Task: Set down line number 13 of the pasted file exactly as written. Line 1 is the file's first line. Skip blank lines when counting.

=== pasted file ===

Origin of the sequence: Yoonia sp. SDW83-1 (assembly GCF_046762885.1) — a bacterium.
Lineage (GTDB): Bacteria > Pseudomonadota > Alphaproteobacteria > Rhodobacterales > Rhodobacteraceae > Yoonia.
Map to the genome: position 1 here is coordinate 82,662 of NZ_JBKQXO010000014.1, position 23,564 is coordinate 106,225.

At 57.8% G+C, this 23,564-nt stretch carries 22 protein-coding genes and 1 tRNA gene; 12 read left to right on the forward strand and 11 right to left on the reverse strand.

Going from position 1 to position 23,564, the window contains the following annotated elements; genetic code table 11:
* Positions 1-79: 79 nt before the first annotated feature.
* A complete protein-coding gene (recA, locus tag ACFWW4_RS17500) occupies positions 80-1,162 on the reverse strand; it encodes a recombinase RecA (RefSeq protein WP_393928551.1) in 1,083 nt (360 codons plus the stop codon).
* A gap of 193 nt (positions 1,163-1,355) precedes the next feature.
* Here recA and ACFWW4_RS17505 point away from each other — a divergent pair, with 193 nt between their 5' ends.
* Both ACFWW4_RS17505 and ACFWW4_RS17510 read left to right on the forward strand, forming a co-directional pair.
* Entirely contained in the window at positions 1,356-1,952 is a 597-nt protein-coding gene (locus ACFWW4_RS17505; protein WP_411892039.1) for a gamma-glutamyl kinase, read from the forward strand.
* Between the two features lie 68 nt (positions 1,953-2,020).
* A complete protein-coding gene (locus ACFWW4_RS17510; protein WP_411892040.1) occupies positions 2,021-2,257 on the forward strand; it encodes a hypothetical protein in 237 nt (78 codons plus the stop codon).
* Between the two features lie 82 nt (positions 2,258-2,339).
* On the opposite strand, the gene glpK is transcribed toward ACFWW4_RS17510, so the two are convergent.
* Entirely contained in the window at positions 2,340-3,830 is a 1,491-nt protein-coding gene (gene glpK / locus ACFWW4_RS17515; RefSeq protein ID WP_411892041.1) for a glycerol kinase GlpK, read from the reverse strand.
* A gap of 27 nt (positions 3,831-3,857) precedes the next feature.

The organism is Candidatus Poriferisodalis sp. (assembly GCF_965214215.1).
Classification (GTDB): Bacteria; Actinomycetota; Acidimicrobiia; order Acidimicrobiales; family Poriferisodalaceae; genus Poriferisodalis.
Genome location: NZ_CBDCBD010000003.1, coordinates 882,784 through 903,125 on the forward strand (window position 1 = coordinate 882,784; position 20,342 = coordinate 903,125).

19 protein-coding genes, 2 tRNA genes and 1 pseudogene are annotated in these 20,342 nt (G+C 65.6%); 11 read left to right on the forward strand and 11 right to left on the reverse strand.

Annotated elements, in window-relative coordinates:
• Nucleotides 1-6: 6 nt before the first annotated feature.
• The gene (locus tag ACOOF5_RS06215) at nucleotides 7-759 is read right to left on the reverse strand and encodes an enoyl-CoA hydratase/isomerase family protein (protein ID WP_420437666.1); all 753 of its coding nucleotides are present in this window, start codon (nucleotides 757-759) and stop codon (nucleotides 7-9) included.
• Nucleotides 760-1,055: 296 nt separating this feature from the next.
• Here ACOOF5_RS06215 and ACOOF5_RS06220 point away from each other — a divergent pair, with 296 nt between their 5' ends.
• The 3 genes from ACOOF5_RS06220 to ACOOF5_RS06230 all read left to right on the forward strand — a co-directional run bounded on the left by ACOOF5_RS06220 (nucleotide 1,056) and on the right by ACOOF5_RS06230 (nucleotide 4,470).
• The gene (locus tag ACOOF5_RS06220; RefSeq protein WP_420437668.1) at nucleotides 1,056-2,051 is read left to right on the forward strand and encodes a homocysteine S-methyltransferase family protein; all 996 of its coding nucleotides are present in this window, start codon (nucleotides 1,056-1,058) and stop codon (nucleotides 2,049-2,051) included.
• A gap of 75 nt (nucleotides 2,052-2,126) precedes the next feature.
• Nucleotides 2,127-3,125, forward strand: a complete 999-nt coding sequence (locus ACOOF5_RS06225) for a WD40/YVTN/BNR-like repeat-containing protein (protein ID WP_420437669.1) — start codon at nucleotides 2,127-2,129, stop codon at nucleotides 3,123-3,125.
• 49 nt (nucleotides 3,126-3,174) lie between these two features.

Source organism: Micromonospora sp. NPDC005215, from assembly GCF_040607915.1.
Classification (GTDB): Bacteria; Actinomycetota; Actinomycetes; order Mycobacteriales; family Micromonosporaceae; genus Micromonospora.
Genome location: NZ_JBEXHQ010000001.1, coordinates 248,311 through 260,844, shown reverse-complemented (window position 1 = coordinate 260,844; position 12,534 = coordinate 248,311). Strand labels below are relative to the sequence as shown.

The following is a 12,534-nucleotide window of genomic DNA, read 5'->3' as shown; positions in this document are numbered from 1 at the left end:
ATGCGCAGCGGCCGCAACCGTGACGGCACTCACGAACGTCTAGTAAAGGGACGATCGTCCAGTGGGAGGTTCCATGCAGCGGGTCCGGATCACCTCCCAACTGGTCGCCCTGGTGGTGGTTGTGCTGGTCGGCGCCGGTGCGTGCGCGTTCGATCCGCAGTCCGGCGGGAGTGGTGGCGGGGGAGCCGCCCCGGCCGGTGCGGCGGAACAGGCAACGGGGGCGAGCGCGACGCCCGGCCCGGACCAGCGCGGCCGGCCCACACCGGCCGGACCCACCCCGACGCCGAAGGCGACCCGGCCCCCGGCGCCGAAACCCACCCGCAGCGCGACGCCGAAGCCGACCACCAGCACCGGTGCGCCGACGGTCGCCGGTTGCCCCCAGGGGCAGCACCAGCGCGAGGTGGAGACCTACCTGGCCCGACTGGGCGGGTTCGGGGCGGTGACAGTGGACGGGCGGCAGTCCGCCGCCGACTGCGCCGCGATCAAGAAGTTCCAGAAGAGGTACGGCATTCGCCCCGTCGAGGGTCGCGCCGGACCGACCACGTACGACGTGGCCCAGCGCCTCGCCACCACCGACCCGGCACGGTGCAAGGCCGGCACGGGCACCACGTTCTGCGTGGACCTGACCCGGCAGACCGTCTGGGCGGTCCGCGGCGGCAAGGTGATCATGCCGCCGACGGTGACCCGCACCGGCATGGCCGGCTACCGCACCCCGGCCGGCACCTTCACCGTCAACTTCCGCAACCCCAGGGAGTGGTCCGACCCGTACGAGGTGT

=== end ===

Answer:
* A complete protein-coding gene (locus ACFWW4_RS17510; protein WP_411892040.1) occupies positions 2,021-2,257 on the forward strand; it encodes a hypothetical protein in 237 nt (78 codons plus the stop codon).